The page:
Erdem Taşdelen


Wild Child

Two HD videos
42' 05" and 20' 59"

Wild Child takes its inspiration from the story of Victor, a feral boy found in Aveyron, France in 1798. This story is told in detail in An Historical Account of the Discovery and Education of a Savage Man, a book written by a physician named Jean Marc Gaspard Itard who decided to look after the boy and make observations about his capacity to be rehabilitated as a member of society. He was convinced that he could “civilize” Victor by teaching him language, but the boy proved incapable of learning to speak, leaving Itard frustrated in his attempts to make Victor transcend his so-called savagery.

The premise of my project is the fabricated story of Joe: a story inspired by that of Victor’s, but taking place in our time, in British Columbia, Canada. It is imagined that this story will be told in a fictitious documentary, but Wild Child is not this documentary itself. The first of the two videos in Wild Child features twelve actors acting as though they are auditioning to play the three characters in this imagined documentary, and the second shows footage from the woods where Joe might have lived, were this story true.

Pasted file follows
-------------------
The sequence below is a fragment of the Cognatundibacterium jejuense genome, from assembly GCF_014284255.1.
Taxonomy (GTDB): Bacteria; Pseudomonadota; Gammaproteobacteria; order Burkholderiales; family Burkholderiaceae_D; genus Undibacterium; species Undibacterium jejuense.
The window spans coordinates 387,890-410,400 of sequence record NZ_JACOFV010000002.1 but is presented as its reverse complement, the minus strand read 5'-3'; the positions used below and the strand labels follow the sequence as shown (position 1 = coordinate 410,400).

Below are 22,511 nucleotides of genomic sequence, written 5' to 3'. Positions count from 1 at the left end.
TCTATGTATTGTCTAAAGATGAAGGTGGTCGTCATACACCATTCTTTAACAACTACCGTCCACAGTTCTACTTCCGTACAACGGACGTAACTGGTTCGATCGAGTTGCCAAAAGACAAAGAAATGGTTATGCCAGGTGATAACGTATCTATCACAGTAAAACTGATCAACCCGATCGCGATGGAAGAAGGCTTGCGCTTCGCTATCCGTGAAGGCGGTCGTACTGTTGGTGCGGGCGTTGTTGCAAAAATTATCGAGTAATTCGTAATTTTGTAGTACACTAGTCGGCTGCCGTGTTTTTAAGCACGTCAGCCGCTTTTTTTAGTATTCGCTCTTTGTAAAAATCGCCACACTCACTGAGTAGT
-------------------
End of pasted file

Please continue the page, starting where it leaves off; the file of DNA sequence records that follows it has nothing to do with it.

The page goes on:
These films satirically draw attention to the mechanics at work in the representation of fantasies about human nature, as well as undermining the claim to truth that such documentaries normally make. While the actors in the film are acting as though they are acting, the script also includes exchanges between the director and the actors, where dialogues that would normally be improvised are also scripted. In this self-referential manner, Wild Child aims to blend reality and fiction in a way that deliberately befuddles its viewer.

Wild Child was commissioned by the Contemporary Art Gallery Vancouver in partnership with Cineworks and was supported by British Columbia Arts Council.

Installation view: Wild Child, Contemporary Art Gallery, Vancouver, 2017. Photos by SITE Photography.